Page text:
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Increasing awareness push brands to adopt sustainable sourcing

"Undoubtedly, an industry’s consumer number in the billions is bound to have a significant environmental impact. In the run-up to last December’s UN Climate Conference, seven top fashion brands released a joint statement detailing their concerns for a warming world. Not only was climate change grave news for the planet, it was potentially awful for the bottom line."

 

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A clothing company has to have a sustainability strategy that actually works. The question is whether or not there’s a way to truly produce clothing right. The textiles and apparel industry, accounts for 10 per cent of global carbon emissions. Producing a single ton of fabric can require up to 200 tons of water. The first ingredient in polyester is petroleum. Any way you spin it, apparel’s impact on the planet is less than ideal.

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have Undoubtedly, an industry’s consumer number in the billions is bound to significant environmental impact. In the run-up to last December’s UN Climate Conference, seven top fashion brands released a joint statement detailing their concerns for a warming world. Not only was climate change grave news for the planet, it was potentially awful for the bottom line. While not offering any new pledges , the declaration did momentarily swivel eyeballs on the industry’s commitments to - and awareness of - the problem at hand. Levi Strauss & Co., for example, a signatory to the declaration, reaffirmed its 2012 pledge to cut emissions by 25 per cent by 2020. And the company is indeed on target to meet its goal.

Sustainable initiatives

Given the scale of the apparel industry’s supply chains, tensions among green washing, true climate action and ‘better-than-nothing’ argument demand more than a mere attention. Patagonia, the outdoor clothing brand long recognized as a leader of sustainability initiatives in the field, is a staunch proponent of private sector climate action. Sitting on a panel in Paris in December, Patagonia CEO Rose Marcario argued that they are moving faster than a lot of governments.

Of course, the company still makes huge amount of clothing and is far from carbon neutral. The winking ‘Don’t Buy This Jacket’ campaign predictably resulted in the purchase of more than a few jackets. Indeed, the company is seeing double-digit annual growth. Under its ‘1 Per cent For the Planet’ initiative, the company donates 1 per cent of net sales to non-profit environmental organizations each fiscal year.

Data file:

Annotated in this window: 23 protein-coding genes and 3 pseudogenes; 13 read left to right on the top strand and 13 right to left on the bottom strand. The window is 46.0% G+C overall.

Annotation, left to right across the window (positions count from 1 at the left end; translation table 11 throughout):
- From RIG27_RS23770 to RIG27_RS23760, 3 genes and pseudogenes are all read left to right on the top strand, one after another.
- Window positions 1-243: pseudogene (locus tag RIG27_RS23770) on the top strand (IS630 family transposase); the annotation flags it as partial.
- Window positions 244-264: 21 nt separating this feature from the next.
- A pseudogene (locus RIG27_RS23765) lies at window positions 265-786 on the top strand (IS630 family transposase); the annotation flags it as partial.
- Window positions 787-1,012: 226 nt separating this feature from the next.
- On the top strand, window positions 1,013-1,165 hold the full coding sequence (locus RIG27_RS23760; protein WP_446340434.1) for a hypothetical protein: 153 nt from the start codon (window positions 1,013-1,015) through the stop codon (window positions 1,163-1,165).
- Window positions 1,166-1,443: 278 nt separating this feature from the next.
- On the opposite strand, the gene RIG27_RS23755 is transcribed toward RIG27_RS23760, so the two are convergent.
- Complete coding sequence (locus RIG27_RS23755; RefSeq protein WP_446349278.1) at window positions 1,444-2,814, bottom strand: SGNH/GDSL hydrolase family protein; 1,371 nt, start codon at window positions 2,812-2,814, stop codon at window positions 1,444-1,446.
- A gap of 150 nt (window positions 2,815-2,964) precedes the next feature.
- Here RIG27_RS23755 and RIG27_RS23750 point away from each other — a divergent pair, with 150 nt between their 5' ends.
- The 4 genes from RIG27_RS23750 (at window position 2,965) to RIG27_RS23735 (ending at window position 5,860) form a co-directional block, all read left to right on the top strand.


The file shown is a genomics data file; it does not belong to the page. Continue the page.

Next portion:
A company has to have a sustainability strategy that actually works. The question is whether or not there’s a way to truly produce clothing right. Maybe that means carbon neutrality, or perhaps the elimination of commodity-driven deforestation. Or maybe there’s just a central contradiction in trying to fix the problem of there being too much stuff by making more stuff. You can see how this quickly devolves into an argument for nudity.

Patagonia does think critically about the agricultural practices it supports and the production standards it employs. Several of Patagonia’s sustainability-minded trends - a plant-based (as opposed to petroleum-based) Wetsuit, for example - have gone on to be adopted by bigger players in the industry.

The longevity factor

According to Tom Cridland, founder of an eponymous fashion brand, most of the solutions to the industry’s environmental problems boil down to longevity. The brand’s flagship product, the 30 Year Sweatshirt, is billed as, well, exactly what the name implies. Wardrobe staples shouldn’t be made systematically to fall apart, feels Cridland.

Certainly, there are some fairly obvious things you can do as a maker of apparel to improve the environmental impact of your supply chains and several of them encompass more than the concept of longevity. One can recognize that supply chain extends further back than the factory. You can opt for non-petroleum based, organic fibers, such that soil can sequester carbon. If you’re going to use pesticides, use the right ones. Reward countries with strong forestry policies. Be conscious of the energy mix of the country in which your mills and factories are based, and power your factories with renewable energy wherever you can. Partner with shipping companies that use eco-friendly fuels. Avoid air transport. Become a Benefit Corporation. Reuse your cooling water, recover heat from your hot water, and improve the boiler efficiency of your mills. Build your clothing to last.

And companies like Patagonia are doing many of these things. It’s a sentiment echoed by another recent entrant to the sustainable fashion space. Zady, an online fashion brand dedicated to greening its supply chains, argues for the same existential justification. Zady CEO Maxine Bédat argues that the fashion angle allows the message to reach consumers that might not already be thinking about these issues.

Fashion, especially trend-centric fashion, has been relatively slow to embrace real sustainability initiatives. As Bédat explained, the reason it has taken a long time for the apparel industry to understand the connection between itself and climate change - and other issues related to Sustainable Development Goals more generally - is that it’s complicated. It’s not as simple as how much fuel you’re using in your cars or airplanes. As a consequence, consumers simply haven’t been exposed to the same simple messaging as, say, that which comes with remembering to turn off the lights when you leave a room.

 
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